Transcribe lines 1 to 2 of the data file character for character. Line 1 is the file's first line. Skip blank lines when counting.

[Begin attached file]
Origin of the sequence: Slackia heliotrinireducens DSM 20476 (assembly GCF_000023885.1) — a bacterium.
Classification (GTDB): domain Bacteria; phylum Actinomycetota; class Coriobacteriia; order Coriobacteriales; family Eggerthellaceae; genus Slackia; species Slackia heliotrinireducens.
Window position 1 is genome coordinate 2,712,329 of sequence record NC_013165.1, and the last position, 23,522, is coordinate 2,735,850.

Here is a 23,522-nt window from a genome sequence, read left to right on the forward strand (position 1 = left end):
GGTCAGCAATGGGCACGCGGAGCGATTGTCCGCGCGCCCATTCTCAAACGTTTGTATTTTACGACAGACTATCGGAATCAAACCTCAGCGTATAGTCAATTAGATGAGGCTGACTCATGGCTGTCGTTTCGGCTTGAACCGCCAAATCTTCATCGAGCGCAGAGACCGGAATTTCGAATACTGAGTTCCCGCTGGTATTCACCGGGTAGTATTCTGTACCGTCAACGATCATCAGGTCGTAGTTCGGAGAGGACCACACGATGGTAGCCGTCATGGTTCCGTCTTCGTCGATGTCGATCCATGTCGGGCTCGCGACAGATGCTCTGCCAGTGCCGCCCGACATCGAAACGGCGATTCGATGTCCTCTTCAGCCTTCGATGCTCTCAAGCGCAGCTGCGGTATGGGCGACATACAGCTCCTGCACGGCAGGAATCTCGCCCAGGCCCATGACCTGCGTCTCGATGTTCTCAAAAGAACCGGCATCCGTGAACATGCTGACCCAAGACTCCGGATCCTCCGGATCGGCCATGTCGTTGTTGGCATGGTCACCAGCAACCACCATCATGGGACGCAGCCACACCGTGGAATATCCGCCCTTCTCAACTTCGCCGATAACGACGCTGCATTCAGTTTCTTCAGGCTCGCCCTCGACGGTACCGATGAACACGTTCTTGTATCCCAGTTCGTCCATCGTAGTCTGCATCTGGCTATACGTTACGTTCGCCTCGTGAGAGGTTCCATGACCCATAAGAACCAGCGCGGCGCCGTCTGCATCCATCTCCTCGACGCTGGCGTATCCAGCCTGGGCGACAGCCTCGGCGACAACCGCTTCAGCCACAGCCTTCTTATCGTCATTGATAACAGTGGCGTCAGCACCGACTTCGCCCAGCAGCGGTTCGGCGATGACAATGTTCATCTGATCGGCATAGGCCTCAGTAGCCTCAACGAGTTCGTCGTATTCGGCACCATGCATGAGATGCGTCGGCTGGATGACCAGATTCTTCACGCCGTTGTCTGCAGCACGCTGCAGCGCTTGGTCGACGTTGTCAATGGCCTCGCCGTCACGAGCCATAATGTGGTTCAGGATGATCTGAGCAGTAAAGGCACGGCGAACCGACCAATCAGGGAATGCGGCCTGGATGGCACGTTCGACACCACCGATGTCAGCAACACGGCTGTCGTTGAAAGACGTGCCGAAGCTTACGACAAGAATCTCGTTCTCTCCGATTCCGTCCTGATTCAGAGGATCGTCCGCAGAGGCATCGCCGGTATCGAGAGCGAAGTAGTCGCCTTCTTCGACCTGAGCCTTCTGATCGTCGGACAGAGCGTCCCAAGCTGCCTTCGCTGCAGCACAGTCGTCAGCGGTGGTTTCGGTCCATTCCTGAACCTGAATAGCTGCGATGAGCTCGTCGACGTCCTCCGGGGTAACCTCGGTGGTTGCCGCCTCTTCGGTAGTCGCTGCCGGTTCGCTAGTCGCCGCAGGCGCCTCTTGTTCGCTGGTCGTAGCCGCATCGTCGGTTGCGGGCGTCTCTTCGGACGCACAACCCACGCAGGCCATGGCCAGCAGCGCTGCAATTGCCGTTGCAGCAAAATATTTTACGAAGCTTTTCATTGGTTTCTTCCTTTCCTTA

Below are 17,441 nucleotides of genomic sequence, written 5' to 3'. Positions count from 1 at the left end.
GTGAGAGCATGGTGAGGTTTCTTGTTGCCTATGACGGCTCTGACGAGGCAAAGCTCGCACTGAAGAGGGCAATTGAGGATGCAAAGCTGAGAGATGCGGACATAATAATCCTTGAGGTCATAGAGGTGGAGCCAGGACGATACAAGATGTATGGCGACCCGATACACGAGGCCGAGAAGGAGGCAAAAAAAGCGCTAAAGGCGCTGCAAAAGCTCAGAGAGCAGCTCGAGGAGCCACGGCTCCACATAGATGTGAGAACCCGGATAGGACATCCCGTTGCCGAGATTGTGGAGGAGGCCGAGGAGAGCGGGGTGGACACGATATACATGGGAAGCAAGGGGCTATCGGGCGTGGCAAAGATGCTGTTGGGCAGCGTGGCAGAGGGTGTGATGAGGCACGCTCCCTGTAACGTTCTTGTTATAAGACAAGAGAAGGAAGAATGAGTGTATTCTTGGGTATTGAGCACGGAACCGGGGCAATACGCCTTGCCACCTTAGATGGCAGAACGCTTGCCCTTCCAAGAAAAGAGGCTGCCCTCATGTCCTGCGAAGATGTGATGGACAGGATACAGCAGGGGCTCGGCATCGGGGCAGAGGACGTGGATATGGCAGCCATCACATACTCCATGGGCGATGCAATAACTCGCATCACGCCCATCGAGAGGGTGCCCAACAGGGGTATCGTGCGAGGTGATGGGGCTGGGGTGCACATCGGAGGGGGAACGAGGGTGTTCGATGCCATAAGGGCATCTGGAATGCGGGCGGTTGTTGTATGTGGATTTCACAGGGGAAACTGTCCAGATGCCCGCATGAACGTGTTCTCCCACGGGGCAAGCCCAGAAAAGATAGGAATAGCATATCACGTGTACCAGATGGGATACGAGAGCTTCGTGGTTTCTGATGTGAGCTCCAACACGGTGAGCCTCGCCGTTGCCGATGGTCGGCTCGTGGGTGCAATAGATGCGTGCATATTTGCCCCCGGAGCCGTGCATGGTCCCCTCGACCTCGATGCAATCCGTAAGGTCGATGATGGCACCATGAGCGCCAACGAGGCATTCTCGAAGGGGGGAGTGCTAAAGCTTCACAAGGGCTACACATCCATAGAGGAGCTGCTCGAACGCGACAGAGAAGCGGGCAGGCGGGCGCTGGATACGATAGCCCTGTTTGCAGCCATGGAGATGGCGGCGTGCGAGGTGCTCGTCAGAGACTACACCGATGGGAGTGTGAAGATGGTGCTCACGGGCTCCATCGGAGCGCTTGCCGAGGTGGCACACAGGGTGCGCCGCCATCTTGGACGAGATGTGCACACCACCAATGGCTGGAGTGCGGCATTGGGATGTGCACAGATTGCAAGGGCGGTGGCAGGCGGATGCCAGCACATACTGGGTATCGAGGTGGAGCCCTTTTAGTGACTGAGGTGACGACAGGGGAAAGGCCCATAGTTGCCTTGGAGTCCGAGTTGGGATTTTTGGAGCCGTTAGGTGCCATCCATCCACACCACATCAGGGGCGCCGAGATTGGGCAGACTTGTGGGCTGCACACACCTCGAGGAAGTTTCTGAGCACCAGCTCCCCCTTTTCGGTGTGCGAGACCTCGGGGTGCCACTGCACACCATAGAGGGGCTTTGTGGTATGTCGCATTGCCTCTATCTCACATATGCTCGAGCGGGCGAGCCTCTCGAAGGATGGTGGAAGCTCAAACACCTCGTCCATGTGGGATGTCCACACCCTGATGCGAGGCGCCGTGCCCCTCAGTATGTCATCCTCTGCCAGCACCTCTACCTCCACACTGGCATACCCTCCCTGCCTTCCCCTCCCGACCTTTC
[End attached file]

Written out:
Origin of the sequence: Slackia heliotrinireducens DSM 20476 (assembly GCF_000023885.1) — a bacterium.
Classification (GTDB): domain Bacteria; phylum Actinomycetota; class Coriobacteriia; order Coriobacteriales; family Eggerthellaceae; genus Slackia; species Slackia heliotrinireducens.